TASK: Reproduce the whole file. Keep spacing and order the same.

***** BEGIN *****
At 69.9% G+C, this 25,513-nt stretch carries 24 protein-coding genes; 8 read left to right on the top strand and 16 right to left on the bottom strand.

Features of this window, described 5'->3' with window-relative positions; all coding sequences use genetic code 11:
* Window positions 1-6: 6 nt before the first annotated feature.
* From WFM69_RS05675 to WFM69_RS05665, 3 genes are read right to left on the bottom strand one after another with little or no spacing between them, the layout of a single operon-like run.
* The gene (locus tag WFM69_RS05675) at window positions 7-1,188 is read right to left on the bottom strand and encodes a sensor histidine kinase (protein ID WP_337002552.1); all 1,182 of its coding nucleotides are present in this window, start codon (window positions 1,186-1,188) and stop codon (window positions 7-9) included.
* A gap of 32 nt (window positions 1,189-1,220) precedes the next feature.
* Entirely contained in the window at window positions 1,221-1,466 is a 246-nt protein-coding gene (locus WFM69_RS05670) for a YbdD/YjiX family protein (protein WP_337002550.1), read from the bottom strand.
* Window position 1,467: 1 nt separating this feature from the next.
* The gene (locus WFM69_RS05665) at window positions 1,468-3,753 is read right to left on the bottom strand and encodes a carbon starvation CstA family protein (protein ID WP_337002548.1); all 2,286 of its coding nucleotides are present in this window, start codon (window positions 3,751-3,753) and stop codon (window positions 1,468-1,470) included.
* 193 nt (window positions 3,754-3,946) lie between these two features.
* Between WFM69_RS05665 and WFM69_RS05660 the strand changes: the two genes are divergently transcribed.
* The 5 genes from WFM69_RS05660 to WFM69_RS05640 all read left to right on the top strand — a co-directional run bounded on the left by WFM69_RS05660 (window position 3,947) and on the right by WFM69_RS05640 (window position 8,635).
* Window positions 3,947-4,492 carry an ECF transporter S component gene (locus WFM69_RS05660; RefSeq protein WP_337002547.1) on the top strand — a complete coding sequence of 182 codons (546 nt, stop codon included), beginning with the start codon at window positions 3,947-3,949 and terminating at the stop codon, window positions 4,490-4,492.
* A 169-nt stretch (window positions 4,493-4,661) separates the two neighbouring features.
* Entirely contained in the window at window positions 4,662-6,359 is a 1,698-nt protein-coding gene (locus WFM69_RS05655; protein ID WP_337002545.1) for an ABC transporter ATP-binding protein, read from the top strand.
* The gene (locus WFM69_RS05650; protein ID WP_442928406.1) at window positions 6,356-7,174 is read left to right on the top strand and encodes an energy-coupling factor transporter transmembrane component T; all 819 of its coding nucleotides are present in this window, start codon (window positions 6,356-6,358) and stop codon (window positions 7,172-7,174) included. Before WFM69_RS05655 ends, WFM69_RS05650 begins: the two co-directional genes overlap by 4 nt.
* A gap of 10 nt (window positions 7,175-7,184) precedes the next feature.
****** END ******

At 69.9% G+C, this 25,513-nt stretch carries 24 protein-coding genes; 8 read left to right on the top strand and 16 right to left on the bottom strand.

Features of this window, described 5'->3' with window-relative positions; all coding sequences use genetic code 11:
* Window positions 1-6: 6 nt before the first annotated feature.
* From WFM69_RS05675 to WFM69_RS05665, 3 genes are read right to left on the bottom strand one after another with little or no spacing between them, the layout of a single operon-like run.
* The gene (locus tag WFM69_RS05675) at window positions 7-1,188 is read right to left on the bottom strand and encodes a sensor histidine kinase (protein ID WP_337002552.1); all 1,182 of its coding nucleotides are present in this window, start codon (window positions 1,186-1,188) and stop codon (window positions 7-9) included.
* A gap of 32 nt (window positions 1,189-1,220) precedes the next feature.
* Entirely contained in the window at window positions 1,221-1,466 is a 246-nt protein-coding gene (locus WFM69_RS05670) for a YbdD/YjiX family protein (protein WP_337002550.1), read from the bottom strand.
* Window position 1,467: 1 nt separating this feature from the next.
* The gene (locus WFM69_RS05665) at window positions 1,468-3,753 is read right to left on the bottom strand and encodes a carbon starvation CstA family protein (protein ID WP_337002548.1); all 2,286 of its coding nucleotides are present in this window, start codon (window positions 3,751-3,753) and stop codon (window positions 1,468-1,470) included.
* 193 nt (window positions 3,754-3,946) lie between these two features.
* Between WFM69_RS05665 and WFM69_RS05660 the strand changes: the two genes are divergently transcribed.
* The 5 genes from WFM69_RS05660 to WFM69_RS05640 all read left to right on the top strand — a co-directional run bounded on the left by WFM69_RS05660 (window position 3,947) and on the right by WFM69_RS05640 (window position 8,635).
* Window positions 3,947-4,492 carry an ECF transporter S component gene (locus WFM69_RS05660; RefSeq protein WP_337002547.1) on the top strand — a complete coding sequence of 182 codons (546 nt, stop codon included), beginning with the start codon at window positions 3,947-3,949 and terminating at the stop codon, window positions 4,490-4,492.
* A 169-nt stretch (window positions 4,493-4,661) separates the two neighbouring features.
* Entirely contained in the window at window positions 4,662-6,359 is a 1,698-nt protein-coding gene (locus WFM69_RS05655; protein ID WP_337002545.1) for an ABC transporter ATP-binding protein, read from the top strand.
* The gene (locus WFM69_RS05650; protein ID WP_442928406.1) at window positions 6,356-7,174 is read left to right on the top strand and encodes an energy-coupling factor transporter transmembrane component T; all 819 of its coding nucleotides are present in this window, start codon (window positions 6,356-6,358) and stop codon (window positions 7,172-7,174) included. Before WFM69_RS05655 ends, WFM69_RS05650 begins: the two co-directional genes overlap by 4 nt.
* A gap of 10 nt (window positions 7,175-7,184) precedes the next feature.